Within the SCN8A community, we time and time again see children with SCN8A experience dramatically worsening symptoms on Keppra. Time and time again, we tell new parents to explain to their doctors that Keppra should not be prescribed for children with SCN8A. And, all too often, parents are afraid to speak up or their information is not heeded.

And, all too often, the children bear the brunt of that lack of communication.

Understandably, practitioners are in a bind when it comes to information provided by their patients’ caregivers. They have few ways of validating it. Clinicians are rarely active within parent communities, due to restrictions of the groups themselves or their institutions, or their own time constraints. And certainly, there is the potential within parent groups to jump to conclusions based on limited group information.

At the same time, parents are often unbelievably knowledgeable about their children, and the value of their observations cannot be underestimated. There are emerging mechanisms to take advantage this knowledge—including databases built or populated by parent information. However, these mechanisms do not yet go far enough to bring basic disorder information to the people who most need it. Science and medical practices must continue to evolve to meet the changing relationships among clinicians, researchers, institutions and the citizen scientists who hold so many answers that are needed to better understand and treat rare disorders.



  1. Frasier CR, Wagnon JL, Bao YO, McVeigh LG, Lopez-Santiago LF, Meisler MH, Isom LL. Cardiac arrhythmia in a mouse model of sodium channel SCN8A epileptic encephalopathy. Proc Natl Acad Sci U S A. 2016 Oct 26. pii: 201612746. [Epub ahead of print]


    Patients with epileptic encephalopathy have a high risk of sudden unexpected death in epilepsy (SUDEP), an event described as arrhythmia of brain and heart. We investigated the cardiac phenotype of a model of an epileptic encephalopathy caused by mutation of sodium channel SCN8A. We observed that mutant heart cells were hyperexcitable, exhibiting abnormal contraction and action potential wave forms. Mutant mice also had reduced heart rates compared with controls. This difference in heart rate was not observed in isolated hearts, implicating changes in cardiac regulation by the parasympathetic nervous system. When challenged with norepinephrine and caffeine, mutant mice had ventricular arrhythmias. These cardiac and parasympathetic abnormalities are predicted to contribute to the mechanism of SUDEP in patients with SCN8A mutations.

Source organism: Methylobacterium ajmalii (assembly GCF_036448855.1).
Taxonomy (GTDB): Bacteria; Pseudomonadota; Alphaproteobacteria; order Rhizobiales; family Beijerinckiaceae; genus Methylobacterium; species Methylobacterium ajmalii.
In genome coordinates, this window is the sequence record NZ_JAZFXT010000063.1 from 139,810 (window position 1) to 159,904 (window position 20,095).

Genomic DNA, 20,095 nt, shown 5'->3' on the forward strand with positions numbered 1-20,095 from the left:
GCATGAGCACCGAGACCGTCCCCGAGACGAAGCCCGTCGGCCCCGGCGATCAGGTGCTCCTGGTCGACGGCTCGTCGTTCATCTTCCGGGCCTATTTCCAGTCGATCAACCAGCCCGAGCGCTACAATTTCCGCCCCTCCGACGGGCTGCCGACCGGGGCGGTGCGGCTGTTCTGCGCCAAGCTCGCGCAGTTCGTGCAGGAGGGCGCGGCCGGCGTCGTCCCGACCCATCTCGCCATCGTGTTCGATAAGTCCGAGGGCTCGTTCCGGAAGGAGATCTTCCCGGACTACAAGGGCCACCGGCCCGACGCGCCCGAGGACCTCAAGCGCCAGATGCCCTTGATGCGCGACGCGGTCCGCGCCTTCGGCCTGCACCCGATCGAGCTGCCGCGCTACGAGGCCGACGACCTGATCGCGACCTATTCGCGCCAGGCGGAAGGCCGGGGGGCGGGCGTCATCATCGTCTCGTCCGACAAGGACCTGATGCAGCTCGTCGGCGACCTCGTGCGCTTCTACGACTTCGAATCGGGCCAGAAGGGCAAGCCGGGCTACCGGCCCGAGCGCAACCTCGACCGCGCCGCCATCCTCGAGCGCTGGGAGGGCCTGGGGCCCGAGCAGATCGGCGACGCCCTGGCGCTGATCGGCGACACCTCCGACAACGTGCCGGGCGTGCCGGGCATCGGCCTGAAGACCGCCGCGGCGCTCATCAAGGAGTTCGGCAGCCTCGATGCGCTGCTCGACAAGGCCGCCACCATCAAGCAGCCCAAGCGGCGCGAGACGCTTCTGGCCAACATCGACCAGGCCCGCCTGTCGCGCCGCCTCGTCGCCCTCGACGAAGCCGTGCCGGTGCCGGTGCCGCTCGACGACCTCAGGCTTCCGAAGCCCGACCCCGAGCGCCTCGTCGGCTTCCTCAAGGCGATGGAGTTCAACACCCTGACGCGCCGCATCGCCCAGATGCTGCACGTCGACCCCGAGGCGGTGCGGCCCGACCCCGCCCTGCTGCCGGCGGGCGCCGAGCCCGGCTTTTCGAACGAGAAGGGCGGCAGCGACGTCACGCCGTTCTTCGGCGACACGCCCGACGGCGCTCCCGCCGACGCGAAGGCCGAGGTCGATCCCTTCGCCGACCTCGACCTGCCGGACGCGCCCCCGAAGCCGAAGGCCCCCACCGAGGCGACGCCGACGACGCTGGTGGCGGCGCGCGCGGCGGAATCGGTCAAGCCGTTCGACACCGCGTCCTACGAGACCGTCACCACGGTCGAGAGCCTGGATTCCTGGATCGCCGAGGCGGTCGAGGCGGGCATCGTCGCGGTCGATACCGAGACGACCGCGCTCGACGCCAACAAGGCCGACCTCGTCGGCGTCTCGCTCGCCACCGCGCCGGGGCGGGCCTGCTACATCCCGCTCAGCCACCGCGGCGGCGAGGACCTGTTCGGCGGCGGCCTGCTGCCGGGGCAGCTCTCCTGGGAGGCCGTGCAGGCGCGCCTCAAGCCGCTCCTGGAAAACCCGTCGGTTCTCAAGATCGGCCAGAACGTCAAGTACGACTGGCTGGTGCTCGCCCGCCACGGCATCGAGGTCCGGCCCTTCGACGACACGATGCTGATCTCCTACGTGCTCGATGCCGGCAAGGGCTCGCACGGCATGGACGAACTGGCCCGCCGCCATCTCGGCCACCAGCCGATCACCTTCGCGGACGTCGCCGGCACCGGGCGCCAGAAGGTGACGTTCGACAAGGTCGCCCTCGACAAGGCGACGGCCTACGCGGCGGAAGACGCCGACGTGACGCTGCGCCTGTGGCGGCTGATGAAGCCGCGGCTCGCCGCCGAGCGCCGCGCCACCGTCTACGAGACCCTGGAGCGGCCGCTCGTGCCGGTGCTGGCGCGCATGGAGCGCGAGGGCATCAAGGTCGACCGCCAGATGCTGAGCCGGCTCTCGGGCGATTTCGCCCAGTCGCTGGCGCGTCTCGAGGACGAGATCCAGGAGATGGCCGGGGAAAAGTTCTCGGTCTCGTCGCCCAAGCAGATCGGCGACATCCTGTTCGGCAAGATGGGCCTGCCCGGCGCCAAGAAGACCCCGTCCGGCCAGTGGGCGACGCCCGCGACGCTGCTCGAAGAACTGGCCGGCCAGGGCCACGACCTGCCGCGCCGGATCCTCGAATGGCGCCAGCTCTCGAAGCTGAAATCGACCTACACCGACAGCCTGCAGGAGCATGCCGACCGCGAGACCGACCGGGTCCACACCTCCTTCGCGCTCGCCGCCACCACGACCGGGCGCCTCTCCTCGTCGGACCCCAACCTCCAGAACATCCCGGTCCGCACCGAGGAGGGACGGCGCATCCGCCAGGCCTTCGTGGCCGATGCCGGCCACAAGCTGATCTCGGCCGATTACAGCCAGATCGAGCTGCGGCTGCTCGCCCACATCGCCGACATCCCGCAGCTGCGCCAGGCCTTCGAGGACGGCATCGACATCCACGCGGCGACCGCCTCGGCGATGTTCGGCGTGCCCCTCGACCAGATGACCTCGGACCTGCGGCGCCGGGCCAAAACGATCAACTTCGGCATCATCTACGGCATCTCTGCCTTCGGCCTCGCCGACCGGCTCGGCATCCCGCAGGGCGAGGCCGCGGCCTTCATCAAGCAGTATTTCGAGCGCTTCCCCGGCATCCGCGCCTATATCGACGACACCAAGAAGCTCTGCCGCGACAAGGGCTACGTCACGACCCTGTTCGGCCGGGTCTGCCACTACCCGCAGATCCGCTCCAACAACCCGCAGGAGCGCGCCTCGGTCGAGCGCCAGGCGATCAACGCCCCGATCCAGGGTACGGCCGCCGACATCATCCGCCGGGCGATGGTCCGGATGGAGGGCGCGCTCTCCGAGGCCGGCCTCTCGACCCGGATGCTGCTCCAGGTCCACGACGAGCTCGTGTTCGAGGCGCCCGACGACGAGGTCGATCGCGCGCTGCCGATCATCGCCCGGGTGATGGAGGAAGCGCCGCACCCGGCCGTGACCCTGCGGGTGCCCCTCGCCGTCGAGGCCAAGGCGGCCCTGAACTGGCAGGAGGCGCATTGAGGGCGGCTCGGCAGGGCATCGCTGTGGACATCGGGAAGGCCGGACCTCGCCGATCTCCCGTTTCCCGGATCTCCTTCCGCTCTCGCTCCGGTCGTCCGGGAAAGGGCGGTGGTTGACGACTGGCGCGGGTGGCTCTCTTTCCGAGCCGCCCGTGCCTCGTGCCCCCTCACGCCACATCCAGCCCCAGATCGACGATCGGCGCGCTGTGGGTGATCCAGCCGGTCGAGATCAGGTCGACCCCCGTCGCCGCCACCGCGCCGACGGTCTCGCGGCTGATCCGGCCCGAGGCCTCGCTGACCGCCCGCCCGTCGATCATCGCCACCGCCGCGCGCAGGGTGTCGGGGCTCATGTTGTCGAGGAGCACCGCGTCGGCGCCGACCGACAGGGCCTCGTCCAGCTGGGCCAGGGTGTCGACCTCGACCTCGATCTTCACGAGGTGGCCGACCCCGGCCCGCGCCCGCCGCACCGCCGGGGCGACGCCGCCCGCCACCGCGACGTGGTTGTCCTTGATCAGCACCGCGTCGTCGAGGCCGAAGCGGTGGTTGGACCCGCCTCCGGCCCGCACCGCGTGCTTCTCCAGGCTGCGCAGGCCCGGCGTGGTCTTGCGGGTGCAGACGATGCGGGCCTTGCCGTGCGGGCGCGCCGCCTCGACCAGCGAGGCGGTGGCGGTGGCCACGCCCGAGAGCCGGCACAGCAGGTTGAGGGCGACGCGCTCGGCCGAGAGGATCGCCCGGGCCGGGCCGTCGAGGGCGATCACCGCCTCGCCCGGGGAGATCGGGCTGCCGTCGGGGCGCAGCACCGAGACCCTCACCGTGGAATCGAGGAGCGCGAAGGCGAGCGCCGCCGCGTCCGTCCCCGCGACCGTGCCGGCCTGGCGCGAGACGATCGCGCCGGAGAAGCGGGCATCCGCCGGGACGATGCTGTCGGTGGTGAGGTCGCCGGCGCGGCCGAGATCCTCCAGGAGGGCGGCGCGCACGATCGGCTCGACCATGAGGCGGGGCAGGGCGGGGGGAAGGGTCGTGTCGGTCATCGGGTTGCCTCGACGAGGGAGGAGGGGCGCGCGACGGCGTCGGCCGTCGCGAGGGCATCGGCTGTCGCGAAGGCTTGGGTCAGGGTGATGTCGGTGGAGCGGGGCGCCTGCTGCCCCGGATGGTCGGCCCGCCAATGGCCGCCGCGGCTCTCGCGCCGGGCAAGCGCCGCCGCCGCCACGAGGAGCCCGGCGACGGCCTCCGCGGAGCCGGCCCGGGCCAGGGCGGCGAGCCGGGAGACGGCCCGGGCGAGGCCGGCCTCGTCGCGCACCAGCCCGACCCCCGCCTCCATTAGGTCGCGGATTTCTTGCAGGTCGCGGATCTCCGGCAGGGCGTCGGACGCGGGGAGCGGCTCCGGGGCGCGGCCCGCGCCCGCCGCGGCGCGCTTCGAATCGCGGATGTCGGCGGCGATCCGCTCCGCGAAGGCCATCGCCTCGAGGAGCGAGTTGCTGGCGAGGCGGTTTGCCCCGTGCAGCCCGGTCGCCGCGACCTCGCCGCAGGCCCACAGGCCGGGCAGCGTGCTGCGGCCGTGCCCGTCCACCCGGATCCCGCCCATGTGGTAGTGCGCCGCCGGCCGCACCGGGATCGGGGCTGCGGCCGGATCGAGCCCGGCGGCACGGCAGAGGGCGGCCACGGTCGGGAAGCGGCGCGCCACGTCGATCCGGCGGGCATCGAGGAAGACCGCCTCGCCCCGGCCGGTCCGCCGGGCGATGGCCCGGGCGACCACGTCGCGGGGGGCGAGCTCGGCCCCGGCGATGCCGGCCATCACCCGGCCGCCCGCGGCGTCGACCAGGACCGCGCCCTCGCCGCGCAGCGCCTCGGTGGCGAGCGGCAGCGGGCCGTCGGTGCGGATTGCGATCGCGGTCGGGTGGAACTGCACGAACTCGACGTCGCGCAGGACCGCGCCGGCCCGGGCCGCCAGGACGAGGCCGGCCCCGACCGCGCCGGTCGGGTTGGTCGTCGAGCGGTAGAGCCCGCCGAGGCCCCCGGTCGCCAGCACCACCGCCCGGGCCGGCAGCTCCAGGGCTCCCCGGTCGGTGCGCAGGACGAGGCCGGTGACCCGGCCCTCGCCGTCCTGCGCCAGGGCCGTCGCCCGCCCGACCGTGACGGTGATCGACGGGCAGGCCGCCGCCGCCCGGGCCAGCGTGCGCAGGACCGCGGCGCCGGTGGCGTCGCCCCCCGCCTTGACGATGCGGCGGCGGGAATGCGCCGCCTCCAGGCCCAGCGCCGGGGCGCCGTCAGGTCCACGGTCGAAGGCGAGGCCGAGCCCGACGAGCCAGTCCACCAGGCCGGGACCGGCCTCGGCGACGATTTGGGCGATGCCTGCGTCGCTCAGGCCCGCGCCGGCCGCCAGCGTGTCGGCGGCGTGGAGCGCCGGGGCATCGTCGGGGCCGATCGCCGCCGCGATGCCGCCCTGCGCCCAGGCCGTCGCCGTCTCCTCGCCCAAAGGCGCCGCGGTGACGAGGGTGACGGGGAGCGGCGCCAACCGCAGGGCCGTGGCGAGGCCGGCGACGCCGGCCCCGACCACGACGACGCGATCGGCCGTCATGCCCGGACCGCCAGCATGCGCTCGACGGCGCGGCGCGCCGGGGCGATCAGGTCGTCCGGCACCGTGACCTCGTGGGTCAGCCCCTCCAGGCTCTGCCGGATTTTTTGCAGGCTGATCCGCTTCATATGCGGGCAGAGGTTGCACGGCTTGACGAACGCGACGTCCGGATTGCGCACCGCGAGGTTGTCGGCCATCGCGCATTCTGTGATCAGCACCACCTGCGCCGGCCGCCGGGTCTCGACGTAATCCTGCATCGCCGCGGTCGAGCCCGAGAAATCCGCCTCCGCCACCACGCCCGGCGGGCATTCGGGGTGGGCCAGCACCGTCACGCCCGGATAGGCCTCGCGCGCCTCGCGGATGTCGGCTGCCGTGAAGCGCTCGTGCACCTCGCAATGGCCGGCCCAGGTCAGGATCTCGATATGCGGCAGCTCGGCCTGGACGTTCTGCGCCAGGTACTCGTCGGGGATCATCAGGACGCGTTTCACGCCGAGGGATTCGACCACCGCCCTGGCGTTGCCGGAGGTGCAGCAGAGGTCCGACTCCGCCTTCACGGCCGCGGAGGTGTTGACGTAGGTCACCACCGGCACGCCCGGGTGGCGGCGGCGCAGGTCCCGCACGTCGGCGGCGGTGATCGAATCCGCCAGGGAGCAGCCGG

Patients with early infantile epileptic encephalopathy (EIEE) are at increased risk for sudden unexpected death in epilepsy (SUDEP). De novo mutations of the sodium channel gene SCN8A, encoding the sodium channel Nav1.6, result in EIEE13 (OMIM 614558), which has a 10% risk of SUDEP. Here, we investigated the cardiac phenotype of a mouse model expressing the gain of function EIEE13 patient mutation p.Asn1768Asp in Scn8a (Nav1.6-N1768D). We tested Scn8aN1768D/+ mice for alterations in cardiac excitability. We observed prolongation of the early stages of action potential (AP) repolarization in mutant myocytes vs. controls. Scn8aN1768D/+ myocytes were hyperexcitable, with a lowered threshold for AP firing, increased incidence of delayed afterdepolarizations, increased calcium transient duration, increased incidence of diastolic calcium release, and ectopic contractility. Calcium transient duration and diastolic calcium release in the mutant myocytes were tetrodotoxin-sensitive. A selective inhibitor of reverse mode Na/Ca exchange blocked the increased incidence of diastolic calcium release in mutant cells. Scn8aN1768D/+ mice exhibited bradycardia compared with controls. This difference in heart rate dissipated after administration of norepinephrine, and there were no differences in heart rate in denervated ex vivo hearts, implicating parasympathetic hyperexcitability in the Scn8aN1768D/+ animals. When challenged with norepinephrine and caffeine to simulate a catecholaminergic surge, Scn8aN1768D/+ mice showed ventricular arrhythmias. Two of three mutant mice under continuous ECG telemetry recording experienced death, with severe bradycardia preceding asystole. Thus, in addition to central neuron hyperexcitability, Scn8aN1768D/+ mice have cardiac myoycte and parasympathetic neuron hyperexcitability. Simultaneous dysfunction in these systems may contribute to SUDEP associated with mutations of Scn8a.